The Last Offering

Olga Grushin

The Last Offering

WHEN I WAS little, I lived in a palace, and I had a kingdom to inherit. My subjects came to me often, from many wonderful places, and every time, paying a visit, they brought to my white-walled domain sundry offerings of the world.

My mother and father always greeted them graciously, like close friends, and in and out of the nursery they shuffled in a smiling procession.

"But isn't he a wonderful little boy?" they said to each other in loud voices and shook their heads with delight. "He has his mother's eyes! He has his father's nose!"

And I watched with a heart beating fast, as, from checkered depths of their suitcases, they summoned forth red plush dogs swelling with German barks; Japanese whistles shaped like dragons, carved in fragrant wood and with a sakura pit rolling sonorously inside their lightness; Czech peasant women woven with aromatic hay; powdered and wobbly Pierrots in gondolas sewn out of rainbow-colored shreds and studded with pieces of mirrors; and once, even a Georgian drinking horn framed in engraved silver. The horn, though, my father carried away from the nursery and into the main hall. There he locked it behind the glass doors of an oak cabinet, already filled with rows of bottles, potbellied and rectangular, with vermilion, purple and golden labels on them.

"All in good time, your highness," my father the king said, laughing.

My realm did not have boundaries. Metallic throats of nightingales shivered with songs in centuries-old snuff boxes; thimbles spilled over with cherry trees and gleamed every spring with the pink pollen of blossoms; whirling wax Persian dancers emitted dense, amber-tinted smells of musk. But above everything else I liked oriental gifts from miniature old women the color of papyrus, with their big eyes drawn on their faces the size of a child's fist. Oh, how I remember those small bits of dull-tinted cardboard, which you had only to throw in the water to see them flower into misty green castles, fiery lilies, and gigantic black butterflies whose wings then melted into crimson sails and strove for the pearly shores of some dreamy isles. . .

 

*

But one day, when I was five, a visitor came whom I had never seen before. He was bald and nervous, dressed in a brown winter coat with a turned-up collar of fake fur. His handshake was damp, and his left eyelid twitched. The man smelled of cheap eau de Cologne and some fish, and I saw the maids glance at each other uncertainly in his wake as he slowly rose up the grand staircase.

"So glad to make your acquaintance," he said to me without a smile.

He lisped unpleasantly, and his accent was thick.

He also brought a toy, wrapped in a foreign newspaper. Squeezing sideways between the throne and the wall, he murmured in a strange language, thrust his offering at me, blinked his vague turtle's eye, and was gone from the nursery.

Inside the bundle I discovered a plastic violin with a brand of some remote northern country imprinted on its bright white side. It produced rarefied, strenuous sounds: the strings were made out of a sky-blue fishing line.

"How pitiful and ugly," I heard my mother the queen whisper to my father when the stranger had gone. "Poor Viktor, they must not have any decent toys over there!"

They put it away, in a corner abandoned to all the things broken and unloved, and forgot all about it.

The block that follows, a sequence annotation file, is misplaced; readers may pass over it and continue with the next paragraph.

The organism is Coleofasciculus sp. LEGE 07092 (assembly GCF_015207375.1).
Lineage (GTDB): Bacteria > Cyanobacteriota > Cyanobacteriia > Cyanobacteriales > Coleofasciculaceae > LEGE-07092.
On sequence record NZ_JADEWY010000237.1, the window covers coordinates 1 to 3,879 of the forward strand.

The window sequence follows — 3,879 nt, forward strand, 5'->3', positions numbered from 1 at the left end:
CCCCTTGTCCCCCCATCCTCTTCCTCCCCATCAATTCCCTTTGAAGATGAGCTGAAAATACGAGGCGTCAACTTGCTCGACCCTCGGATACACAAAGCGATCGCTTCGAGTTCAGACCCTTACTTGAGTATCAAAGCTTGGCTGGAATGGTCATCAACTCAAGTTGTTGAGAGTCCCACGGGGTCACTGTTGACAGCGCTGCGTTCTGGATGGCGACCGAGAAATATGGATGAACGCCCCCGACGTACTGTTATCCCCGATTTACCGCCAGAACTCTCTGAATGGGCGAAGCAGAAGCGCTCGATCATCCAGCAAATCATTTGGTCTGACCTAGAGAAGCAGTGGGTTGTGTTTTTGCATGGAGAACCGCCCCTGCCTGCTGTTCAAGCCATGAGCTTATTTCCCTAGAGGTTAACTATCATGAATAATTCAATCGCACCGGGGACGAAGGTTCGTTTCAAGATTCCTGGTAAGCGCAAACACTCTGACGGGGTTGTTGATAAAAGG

*

For a long while after that no one else came. And after some time the rooms in our palace started to shrink, and my toys began to disappear, one after another. Nobody carried them off, they just vanished while no one was looking, evaporating from the memories of everyone around me-except my own. At first I lost the enchanted gifts of southern and eastern lands, and then the window sills stood bereft of the tiny trees and singing birds.

"Excuse me," I once said shyly, "but do you know where my silver nightingale went?"

My mother glanced up at me with surprise, and her glasses slid down her nose.

"Nightingale, my dear?" she said absently, her pencil still poised in her hand. "I don't remember any nightingale, did you have one? Oh well, it must have flown away then. Birds do that, you know."

She smiled, pushed her glasses up, and bent her head back to her drawing. For another moment I stood still, watching her, feeling suddenly that things were not well.

"What are you doing?" I finally asked her.

"Making a plan of a new office building, my dear," she replied without looking up again. "That's what engineers do. But run along now, love. Mommy is working."

One day shortly afterwards I woke up to find a whole cupboard missing, only yesterday filled with such marvelous sparkling, chirping, moving things, and the space itself tightened to hide the newly formed void. Soon nothing was left but my red plush dog called Beauty, I treasured her above all else in life, but soon she too was gone. And then I went and found the dusty violin in the now-empty corner, once overflowing with armless dolls and boxes of dented marbles.

I pushed it under my chin and touched the fishing line with a bow. It emitted a solitary twang. I closed my eyes and played.

In the beginning I could not stop imagining flashing bodies of fish with their lips torn, wriggling in the reddened water with their fat, spotted bellies. Then, after some months, it passed, and I felt a sort of enjoyment, pressing its smooth plastic side against my face and imitating the inspiration of a musician I had seen a long time ago.

"Do you hear that?" my mother would call triumphantly to my father across our small apartment. "We should try to get him a music teacher when he goes to school next year!"

And only from time to time I was still sorry- sorry almost to the point of tears-about the miniature cherry trees that had once grown in my mother's thimbles.

 

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